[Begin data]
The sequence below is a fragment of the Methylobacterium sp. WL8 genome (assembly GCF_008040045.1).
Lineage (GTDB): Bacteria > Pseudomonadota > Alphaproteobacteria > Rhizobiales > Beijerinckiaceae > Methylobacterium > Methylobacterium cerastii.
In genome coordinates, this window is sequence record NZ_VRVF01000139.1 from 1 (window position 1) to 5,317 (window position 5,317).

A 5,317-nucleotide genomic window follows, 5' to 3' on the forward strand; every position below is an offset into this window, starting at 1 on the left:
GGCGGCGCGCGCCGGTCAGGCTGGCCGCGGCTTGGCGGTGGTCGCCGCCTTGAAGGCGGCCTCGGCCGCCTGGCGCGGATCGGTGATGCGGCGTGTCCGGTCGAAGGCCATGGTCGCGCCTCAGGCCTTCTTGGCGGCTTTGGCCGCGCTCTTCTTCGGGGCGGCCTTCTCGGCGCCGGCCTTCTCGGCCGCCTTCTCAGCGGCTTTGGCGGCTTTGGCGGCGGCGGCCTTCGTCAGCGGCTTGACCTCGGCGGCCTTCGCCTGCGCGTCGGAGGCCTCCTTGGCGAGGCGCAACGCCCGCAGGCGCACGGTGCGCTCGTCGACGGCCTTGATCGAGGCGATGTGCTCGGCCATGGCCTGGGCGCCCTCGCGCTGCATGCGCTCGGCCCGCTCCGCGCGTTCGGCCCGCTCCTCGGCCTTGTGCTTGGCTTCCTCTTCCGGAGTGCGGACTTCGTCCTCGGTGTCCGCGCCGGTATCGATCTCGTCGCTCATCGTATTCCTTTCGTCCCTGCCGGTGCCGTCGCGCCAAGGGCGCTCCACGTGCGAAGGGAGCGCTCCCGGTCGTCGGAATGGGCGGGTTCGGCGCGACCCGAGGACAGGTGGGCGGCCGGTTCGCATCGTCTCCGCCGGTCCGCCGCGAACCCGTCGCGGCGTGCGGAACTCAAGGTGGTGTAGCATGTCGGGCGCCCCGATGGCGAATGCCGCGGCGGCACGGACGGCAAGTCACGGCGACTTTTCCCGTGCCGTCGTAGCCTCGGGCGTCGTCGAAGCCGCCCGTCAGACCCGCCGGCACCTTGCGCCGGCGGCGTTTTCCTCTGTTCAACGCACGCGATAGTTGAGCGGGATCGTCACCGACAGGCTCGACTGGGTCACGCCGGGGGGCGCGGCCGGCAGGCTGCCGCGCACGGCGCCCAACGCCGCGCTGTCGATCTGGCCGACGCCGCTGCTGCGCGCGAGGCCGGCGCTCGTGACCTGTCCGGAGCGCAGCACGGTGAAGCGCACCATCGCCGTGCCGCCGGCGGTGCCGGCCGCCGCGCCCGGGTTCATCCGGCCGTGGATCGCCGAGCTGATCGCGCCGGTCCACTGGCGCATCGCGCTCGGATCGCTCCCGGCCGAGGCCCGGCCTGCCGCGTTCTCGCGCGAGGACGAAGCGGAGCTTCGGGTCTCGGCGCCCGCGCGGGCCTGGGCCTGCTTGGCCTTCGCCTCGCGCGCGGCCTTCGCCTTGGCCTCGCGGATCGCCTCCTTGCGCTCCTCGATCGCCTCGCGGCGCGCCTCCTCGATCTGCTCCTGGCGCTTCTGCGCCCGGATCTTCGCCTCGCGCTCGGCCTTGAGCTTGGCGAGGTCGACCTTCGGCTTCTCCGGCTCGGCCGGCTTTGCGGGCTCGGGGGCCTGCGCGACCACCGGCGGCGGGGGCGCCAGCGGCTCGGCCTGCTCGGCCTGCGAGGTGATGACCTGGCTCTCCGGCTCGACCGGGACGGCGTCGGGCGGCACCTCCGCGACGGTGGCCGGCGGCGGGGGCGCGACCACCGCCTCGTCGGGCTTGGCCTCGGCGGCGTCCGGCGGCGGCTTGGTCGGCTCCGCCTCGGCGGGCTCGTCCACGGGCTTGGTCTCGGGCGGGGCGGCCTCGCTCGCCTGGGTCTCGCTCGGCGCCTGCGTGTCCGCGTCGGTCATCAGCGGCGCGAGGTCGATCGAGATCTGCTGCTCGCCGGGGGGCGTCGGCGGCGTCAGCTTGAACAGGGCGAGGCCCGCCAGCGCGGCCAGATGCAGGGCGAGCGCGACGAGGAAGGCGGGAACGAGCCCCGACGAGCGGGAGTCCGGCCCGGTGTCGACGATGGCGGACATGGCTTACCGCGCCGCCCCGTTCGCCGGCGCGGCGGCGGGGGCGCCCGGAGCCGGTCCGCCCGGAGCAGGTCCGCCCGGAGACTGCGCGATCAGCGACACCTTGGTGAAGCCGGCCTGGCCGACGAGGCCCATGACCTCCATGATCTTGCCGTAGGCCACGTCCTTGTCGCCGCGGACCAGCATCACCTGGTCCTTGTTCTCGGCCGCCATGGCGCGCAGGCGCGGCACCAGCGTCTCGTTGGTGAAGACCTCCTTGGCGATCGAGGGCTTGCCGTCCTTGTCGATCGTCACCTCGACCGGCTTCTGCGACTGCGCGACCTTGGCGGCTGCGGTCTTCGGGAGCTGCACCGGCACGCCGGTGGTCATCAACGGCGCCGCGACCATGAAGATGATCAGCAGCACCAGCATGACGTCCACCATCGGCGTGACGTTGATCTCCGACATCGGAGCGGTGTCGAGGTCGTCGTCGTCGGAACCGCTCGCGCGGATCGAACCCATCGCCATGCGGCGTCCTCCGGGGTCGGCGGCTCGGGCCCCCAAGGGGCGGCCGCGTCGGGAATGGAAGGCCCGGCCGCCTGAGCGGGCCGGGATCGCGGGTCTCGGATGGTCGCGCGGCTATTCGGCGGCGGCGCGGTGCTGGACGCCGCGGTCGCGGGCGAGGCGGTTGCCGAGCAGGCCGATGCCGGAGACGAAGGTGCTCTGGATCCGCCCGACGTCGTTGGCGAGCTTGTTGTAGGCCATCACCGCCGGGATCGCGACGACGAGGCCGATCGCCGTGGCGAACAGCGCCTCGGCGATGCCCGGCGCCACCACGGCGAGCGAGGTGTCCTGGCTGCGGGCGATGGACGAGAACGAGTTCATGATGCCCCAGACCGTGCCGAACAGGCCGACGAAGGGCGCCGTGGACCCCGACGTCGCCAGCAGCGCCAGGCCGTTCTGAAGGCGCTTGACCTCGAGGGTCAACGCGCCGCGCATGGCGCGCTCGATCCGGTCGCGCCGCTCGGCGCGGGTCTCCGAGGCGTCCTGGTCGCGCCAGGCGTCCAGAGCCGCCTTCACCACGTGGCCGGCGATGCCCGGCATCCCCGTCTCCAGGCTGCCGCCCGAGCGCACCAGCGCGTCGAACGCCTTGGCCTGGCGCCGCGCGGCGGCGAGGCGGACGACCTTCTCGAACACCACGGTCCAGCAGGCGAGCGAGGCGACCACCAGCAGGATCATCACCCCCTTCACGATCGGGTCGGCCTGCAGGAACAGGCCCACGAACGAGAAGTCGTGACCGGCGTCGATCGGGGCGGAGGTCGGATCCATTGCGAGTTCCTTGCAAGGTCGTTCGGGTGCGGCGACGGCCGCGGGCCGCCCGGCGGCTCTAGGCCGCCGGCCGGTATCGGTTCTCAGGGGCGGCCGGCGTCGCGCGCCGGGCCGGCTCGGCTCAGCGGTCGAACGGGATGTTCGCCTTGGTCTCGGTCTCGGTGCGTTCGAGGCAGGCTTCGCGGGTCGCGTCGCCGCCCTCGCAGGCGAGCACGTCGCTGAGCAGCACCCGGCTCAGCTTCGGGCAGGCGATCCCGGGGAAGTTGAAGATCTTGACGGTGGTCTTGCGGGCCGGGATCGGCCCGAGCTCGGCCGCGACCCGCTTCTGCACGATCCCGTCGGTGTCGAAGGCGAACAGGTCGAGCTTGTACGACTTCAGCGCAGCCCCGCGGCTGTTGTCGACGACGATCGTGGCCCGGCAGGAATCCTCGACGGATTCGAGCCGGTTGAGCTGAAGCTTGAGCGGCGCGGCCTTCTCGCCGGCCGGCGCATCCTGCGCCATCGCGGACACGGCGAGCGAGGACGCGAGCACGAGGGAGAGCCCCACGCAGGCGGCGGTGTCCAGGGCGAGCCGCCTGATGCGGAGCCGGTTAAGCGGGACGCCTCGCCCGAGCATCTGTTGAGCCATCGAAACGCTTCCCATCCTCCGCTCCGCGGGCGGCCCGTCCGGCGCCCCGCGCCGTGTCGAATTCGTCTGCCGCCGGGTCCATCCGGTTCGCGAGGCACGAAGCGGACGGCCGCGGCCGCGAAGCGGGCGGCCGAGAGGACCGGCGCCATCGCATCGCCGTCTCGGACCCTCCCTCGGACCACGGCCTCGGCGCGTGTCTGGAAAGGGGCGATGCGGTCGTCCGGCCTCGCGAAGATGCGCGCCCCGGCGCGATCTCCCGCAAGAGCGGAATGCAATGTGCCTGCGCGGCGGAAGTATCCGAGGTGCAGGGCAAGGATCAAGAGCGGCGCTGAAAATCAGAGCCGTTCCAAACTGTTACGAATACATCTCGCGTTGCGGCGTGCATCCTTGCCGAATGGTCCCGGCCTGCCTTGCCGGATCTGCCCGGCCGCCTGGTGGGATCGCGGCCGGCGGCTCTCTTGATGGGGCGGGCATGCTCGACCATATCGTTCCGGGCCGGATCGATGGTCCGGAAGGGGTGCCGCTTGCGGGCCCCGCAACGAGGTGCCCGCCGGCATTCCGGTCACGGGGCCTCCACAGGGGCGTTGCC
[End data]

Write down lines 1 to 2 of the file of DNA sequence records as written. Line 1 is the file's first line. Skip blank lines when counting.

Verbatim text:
The sequence below is a fragment of the Methylobacterium sp. WL8 genome (assembly GCF_008040045.1).
Lineage (GTDB): Bacteria > Pseudomonadota > Alphaproteobacteria > Rhizobiales > Beijerinckiaceae > Methylobacterium > Methylobacterium cerastii.